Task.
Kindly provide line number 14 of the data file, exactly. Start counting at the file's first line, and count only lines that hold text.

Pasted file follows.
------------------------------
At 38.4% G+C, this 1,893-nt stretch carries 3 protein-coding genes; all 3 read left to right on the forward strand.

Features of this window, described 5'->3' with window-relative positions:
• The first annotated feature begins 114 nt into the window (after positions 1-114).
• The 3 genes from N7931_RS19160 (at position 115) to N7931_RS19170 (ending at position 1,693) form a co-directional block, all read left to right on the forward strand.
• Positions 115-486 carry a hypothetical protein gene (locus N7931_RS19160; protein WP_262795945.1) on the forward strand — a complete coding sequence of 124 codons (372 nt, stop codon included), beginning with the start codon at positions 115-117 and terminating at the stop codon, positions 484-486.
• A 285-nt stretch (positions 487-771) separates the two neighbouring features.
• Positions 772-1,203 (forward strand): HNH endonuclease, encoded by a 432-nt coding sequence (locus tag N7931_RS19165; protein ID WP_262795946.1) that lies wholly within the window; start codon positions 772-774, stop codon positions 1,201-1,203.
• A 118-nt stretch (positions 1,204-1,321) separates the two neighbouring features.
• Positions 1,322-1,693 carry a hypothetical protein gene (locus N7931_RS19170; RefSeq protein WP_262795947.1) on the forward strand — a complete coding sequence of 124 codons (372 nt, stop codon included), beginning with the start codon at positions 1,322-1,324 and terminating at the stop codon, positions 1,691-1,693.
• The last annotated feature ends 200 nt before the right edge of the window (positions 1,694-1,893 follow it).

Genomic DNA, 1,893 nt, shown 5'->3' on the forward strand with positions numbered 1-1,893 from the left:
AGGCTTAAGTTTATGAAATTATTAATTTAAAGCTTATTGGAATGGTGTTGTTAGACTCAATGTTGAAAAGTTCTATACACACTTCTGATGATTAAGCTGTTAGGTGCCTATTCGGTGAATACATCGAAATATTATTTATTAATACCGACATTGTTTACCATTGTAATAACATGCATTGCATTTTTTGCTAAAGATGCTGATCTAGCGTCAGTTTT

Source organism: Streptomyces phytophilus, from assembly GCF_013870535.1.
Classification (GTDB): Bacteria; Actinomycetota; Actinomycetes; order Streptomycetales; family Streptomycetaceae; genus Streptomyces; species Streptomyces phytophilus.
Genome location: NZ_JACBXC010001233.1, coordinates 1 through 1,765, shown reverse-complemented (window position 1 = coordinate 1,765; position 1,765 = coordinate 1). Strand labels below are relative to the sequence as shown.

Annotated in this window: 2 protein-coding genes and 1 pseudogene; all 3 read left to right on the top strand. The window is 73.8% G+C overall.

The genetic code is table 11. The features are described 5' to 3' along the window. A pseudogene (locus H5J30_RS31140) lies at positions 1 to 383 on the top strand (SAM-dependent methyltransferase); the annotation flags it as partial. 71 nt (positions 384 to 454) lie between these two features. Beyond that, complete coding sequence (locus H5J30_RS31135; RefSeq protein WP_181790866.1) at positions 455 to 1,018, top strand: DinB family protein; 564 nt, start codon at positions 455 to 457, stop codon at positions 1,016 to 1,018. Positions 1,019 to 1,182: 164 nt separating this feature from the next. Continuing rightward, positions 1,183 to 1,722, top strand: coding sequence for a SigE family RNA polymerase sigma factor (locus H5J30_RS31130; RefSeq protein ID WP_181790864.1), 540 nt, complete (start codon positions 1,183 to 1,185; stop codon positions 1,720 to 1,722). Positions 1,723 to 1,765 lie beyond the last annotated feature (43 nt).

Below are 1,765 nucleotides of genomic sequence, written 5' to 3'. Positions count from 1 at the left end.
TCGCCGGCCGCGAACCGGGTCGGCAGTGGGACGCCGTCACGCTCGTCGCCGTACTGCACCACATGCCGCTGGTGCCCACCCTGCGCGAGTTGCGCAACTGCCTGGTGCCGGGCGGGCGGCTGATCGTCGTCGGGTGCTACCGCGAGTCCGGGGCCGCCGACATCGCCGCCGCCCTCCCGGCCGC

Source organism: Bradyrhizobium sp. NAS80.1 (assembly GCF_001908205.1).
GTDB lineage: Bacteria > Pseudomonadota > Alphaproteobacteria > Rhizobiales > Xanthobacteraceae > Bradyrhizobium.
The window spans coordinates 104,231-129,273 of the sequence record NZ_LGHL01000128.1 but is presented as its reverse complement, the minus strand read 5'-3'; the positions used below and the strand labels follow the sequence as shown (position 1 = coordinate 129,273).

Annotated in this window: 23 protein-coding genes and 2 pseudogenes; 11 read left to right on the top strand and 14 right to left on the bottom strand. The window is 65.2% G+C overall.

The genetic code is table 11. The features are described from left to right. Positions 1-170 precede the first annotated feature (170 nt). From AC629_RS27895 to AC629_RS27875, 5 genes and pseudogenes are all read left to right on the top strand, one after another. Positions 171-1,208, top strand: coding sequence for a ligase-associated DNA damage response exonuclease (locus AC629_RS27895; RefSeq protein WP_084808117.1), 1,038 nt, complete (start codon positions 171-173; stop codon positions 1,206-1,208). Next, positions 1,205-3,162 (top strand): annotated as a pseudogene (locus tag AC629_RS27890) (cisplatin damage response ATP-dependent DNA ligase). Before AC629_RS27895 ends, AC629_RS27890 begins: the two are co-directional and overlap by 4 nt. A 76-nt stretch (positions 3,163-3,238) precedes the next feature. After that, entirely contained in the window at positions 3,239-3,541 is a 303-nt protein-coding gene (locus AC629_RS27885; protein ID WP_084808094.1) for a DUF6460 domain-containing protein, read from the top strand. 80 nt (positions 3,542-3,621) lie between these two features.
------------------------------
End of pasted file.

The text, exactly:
Classification (GTDB): Bacteria; Actinomycetota; Actinomycetes; order Streptomycetales; family Streptomycetaceae; genus Streptomyces; species Streptomyces phytophilus.